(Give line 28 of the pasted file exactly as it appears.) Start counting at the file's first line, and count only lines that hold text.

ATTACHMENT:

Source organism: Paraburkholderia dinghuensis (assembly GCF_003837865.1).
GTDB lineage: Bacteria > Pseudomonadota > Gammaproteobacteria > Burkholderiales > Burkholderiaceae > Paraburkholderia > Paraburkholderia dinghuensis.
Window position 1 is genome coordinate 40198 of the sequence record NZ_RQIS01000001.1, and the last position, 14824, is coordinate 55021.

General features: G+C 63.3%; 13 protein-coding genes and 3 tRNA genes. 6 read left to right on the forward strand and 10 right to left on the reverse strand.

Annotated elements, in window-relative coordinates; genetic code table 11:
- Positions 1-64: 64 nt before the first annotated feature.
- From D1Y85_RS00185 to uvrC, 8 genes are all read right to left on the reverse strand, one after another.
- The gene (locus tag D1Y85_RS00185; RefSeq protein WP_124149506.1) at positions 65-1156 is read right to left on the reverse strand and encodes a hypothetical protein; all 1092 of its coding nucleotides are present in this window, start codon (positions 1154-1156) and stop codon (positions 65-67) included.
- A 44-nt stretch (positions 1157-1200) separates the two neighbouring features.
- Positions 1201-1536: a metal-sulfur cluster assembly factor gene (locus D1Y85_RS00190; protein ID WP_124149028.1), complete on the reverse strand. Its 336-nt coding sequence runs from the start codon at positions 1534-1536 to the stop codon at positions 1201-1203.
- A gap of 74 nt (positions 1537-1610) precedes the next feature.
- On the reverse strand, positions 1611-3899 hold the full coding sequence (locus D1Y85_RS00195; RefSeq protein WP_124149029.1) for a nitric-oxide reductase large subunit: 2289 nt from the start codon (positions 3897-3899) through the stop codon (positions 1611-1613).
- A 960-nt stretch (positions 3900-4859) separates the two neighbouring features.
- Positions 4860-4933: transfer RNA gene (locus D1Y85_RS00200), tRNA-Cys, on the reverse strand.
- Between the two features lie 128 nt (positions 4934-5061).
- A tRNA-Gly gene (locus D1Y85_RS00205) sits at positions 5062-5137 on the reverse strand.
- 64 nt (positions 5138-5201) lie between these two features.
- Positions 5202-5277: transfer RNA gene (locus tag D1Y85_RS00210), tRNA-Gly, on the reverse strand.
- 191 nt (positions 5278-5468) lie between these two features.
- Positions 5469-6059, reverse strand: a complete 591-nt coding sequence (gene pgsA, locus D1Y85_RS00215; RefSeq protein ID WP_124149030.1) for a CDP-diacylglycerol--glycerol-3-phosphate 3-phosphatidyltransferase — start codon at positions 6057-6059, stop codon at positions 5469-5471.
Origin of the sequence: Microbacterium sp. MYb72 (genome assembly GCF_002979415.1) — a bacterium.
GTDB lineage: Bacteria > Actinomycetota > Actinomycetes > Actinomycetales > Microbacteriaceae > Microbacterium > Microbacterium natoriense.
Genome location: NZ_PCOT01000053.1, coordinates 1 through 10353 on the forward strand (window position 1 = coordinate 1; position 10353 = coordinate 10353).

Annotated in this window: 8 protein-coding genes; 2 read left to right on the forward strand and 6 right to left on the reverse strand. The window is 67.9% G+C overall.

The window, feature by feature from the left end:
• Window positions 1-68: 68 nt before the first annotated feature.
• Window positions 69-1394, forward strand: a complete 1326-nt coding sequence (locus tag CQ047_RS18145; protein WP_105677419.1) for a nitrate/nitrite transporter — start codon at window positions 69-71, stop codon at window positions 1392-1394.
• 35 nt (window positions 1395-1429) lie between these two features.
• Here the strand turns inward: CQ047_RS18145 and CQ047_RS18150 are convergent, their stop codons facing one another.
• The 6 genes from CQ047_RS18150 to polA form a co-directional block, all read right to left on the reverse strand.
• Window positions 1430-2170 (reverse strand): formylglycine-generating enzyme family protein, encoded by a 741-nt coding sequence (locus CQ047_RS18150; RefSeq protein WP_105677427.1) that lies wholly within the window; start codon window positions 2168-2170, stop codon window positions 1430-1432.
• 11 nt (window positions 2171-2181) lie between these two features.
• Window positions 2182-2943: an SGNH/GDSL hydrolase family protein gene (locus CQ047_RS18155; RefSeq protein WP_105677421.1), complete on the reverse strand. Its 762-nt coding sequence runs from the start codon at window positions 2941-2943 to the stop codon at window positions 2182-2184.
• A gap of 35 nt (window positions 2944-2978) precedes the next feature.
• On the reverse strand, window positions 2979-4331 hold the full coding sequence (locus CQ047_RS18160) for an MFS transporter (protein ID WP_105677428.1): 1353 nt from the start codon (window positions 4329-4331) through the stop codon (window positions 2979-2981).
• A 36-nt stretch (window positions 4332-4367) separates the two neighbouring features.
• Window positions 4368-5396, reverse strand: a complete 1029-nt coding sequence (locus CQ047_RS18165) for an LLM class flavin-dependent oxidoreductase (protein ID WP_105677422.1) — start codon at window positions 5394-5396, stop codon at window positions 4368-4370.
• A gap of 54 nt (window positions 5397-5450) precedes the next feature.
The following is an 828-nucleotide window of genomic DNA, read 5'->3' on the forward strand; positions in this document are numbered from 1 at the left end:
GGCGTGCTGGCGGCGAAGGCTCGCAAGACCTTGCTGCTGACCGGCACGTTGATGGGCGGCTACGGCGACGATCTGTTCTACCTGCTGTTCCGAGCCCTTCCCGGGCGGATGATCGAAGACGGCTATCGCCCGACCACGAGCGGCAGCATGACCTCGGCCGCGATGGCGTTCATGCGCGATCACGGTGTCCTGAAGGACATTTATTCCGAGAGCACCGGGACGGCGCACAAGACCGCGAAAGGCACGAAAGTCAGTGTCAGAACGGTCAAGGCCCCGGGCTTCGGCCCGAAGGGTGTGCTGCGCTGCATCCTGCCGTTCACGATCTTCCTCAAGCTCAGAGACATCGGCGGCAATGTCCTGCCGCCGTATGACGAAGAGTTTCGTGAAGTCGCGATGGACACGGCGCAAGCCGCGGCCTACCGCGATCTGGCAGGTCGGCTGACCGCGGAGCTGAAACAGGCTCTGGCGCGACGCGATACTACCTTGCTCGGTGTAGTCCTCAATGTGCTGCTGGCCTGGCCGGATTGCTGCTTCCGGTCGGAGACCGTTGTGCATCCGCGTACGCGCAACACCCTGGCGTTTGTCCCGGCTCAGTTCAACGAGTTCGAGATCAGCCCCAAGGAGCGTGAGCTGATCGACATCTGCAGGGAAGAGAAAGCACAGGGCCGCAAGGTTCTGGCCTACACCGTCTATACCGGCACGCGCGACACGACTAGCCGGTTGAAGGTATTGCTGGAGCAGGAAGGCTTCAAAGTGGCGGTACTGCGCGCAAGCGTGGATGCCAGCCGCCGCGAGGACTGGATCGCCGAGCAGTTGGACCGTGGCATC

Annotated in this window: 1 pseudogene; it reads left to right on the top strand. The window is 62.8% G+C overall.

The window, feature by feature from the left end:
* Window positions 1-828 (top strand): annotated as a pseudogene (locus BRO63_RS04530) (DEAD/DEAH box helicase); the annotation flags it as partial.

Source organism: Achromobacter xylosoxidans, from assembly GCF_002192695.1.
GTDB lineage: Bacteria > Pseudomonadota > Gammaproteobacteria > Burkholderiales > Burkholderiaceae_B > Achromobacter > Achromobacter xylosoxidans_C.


• 35 nt (window positions 1395-1429) lie between these two features.